Talofa Airways offers flights from Samoa to American Samoa. This flight takes 30 minutes, crosses the International Date Line, and carries 8 passengers. There are numerous flights per day between Samoa and American Samoa.
From Australia, New Zealand & Fiji
From Australia, New Zealand, and Fiji, you will first fly to Apia, Samoa or Tonga and then fly to American Samoa. There are no direct flights from Australia and New Zealand to American Samoa at the time that I am writing this guide.
GETTING TO AMERICAN SAMOA: So, to get to American Samoa, you will either fly through Hawaii, Tonga, or Samoa. Which one you travel through depends on your starting point.
5. What Time is It in American Samoa?
American Samoa is located just to the east of the International Date Line.
American Samoa is 11 hours behind the Coordinated Universal Time (UTC-11). Standard time is observed all year (Daylight Savings Time is not observed in American Samoa).
When it is 1 pm on Monday in American Samoa, it is 8:00 pm on Monday in New York City, 10:00 am on Tuesday in Sydney, Australia, and 2:00 am on Tuesday in Paris, France.
Samoa sits just across the International Date Line from American Samoa. Samoa observes the same time but on different days. For example, when it is 10 am on Tuesday on American Samoa, it is 10 am on Wednesday on Samoa.
CROSSING THE INTERNATIONAL DATE LINE: We visited Samoa before flying to American Samoa. On Wednesday, May 17 at 10:00 am, our flight left Apia, Samoa. We crossed the International Date Line and landed at Pago Pago International Airport on Tuesday, May 16 at 10:30 am. Talk about traveling back in time!!
6. Weather on American Samoa
American Samoa has a tropical climate. It is hot and humid all year.
The summer season (October through April) is the wet season and the time when tropical storms are more likely to occur. During these months, the average temperature is 86°F (30°C) with about 12 inches (30 cm) of rain per month. December tends to be the wettest month of the year.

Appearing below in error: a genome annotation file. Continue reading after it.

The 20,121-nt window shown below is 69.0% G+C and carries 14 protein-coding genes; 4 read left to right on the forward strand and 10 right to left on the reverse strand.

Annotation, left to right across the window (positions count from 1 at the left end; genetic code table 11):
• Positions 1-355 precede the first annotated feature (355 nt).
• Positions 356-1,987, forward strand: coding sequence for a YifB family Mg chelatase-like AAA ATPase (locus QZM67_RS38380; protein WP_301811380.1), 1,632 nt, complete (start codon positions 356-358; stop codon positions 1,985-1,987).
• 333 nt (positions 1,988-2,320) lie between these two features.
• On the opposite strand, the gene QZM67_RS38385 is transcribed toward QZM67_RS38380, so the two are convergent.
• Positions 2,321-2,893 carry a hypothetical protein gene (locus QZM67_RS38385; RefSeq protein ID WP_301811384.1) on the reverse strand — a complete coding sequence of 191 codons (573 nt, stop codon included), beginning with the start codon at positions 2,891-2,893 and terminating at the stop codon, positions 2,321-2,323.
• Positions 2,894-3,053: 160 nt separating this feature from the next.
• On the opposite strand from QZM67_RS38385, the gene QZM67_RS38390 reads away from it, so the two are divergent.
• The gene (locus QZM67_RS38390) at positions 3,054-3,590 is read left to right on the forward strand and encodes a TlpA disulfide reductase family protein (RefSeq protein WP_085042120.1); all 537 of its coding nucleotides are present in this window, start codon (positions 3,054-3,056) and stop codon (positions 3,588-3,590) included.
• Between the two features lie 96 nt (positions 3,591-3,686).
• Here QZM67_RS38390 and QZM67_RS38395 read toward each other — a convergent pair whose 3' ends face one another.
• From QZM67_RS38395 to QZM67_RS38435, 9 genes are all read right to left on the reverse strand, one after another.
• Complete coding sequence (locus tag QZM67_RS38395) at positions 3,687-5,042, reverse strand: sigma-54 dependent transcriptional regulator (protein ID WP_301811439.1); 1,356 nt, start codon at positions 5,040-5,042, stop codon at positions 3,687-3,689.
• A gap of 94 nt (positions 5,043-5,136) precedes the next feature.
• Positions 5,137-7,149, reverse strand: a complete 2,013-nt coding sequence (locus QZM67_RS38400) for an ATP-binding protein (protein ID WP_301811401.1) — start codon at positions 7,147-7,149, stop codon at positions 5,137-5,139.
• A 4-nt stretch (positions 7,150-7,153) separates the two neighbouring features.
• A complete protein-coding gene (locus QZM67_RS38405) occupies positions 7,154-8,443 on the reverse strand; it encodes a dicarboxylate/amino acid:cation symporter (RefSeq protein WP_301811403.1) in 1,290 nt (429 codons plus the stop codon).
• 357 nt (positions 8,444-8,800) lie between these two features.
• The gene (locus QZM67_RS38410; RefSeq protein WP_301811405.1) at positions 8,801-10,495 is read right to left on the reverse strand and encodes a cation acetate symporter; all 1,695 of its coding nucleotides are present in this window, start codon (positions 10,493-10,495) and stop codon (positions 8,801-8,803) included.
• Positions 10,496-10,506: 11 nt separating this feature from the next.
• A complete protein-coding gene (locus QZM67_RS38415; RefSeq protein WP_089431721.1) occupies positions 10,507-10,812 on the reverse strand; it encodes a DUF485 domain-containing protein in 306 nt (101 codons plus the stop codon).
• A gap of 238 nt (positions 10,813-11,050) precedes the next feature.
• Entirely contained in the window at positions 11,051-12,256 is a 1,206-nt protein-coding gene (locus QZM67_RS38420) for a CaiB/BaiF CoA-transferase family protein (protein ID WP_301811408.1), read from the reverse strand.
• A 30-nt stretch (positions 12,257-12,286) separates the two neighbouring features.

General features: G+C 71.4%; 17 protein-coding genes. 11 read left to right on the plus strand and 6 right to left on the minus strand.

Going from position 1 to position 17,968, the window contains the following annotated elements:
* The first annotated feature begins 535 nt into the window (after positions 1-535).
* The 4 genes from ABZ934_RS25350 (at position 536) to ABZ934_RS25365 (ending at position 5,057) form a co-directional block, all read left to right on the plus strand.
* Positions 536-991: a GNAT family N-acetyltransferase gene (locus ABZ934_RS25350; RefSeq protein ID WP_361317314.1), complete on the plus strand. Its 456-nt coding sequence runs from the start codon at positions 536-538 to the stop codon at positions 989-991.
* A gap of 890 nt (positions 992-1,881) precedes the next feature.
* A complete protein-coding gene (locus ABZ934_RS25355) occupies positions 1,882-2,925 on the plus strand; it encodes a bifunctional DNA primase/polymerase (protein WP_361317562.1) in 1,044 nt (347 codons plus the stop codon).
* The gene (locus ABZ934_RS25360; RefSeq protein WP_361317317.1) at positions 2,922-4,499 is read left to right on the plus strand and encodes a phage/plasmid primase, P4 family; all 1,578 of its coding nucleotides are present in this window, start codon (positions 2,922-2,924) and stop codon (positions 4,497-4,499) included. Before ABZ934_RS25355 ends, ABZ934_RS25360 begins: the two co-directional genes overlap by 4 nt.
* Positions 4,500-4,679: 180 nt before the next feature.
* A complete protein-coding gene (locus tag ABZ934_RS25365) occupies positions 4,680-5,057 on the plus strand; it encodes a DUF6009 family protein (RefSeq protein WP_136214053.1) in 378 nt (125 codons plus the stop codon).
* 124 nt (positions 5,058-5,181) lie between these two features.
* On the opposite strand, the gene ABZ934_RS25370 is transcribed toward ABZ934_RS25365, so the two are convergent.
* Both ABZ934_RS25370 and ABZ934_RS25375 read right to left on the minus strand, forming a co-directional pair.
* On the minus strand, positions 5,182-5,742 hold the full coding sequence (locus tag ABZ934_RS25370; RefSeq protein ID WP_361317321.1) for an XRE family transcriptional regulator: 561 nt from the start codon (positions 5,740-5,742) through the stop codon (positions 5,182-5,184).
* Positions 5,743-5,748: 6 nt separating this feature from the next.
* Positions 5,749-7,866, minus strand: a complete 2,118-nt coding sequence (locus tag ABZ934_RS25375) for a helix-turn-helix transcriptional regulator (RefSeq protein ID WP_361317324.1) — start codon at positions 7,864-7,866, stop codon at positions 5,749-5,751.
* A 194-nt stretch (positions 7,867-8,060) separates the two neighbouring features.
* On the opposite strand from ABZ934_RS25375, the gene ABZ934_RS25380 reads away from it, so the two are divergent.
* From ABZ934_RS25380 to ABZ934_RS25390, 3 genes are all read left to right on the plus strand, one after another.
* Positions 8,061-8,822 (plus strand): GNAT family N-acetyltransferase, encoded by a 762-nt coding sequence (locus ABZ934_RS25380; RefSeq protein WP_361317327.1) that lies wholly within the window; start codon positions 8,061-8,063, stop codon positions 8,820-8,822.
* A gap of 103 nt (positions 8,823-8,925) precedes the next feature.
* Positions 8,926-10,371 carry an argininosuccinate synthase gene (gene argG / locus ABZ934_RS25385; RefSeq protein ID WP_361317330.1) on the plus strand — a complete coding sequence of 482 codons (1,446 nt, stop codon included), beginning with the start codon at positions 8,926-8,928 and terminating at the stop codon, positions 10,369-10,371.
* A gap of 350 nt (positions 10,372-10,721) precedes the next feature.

The winter season (May through September) is the dry season. It is also slightly cooler this time of year. During these months, the average temperature is 84°F (29°C) with about 8 inches (20 cm) of rain per month. September tends to be the driest month of the year.
Our visit was in mid-May. This is the transition month into the dry season. In Samoa, where we spent four days before visiting American Samoa, we had mostly sunny skies with a few rain showers. Once we got to American Samoa, it rained quite a bit. It rained for most of the day on two of the three days we spent here.
85°F may not sound hot, but factor in the high humidity and it feels like 100°F. American Samoa is located near the equator, so the sun also feels quite warm on your skin.
South coast of Tutuila island
7. Best Time to Visit American Samoa
The best time to visit American Samoa is during the winter season (May through September). For the driest, coolest weather, plan your visit for the month of September.
Tropical storms in the summer can disrupt travel plans, not only in getting around American Samoa but also getting to and from here.
8. Cash or Credit Cards?
We primarily used cash in American Samoa. Cash is used at shops, restaurants, and to pay fees to enter beaches, hire a boat, etc. The only places we were able to use a credit card was at our hotel (the Tradewinds Hotel), at the Avis rental car office, at the Bluesky store, and at Sadie’s By the Bay restaurant. We paid cash for everything else.
To visit beaches that were the property of a village or family, we typically were asked to pay $5 to $10 per person for our visit.
The currency in American Samoa is the US dollar. If you are coming from the US, it is best to bring cash with you, as we found limited ATMs in American Samoa.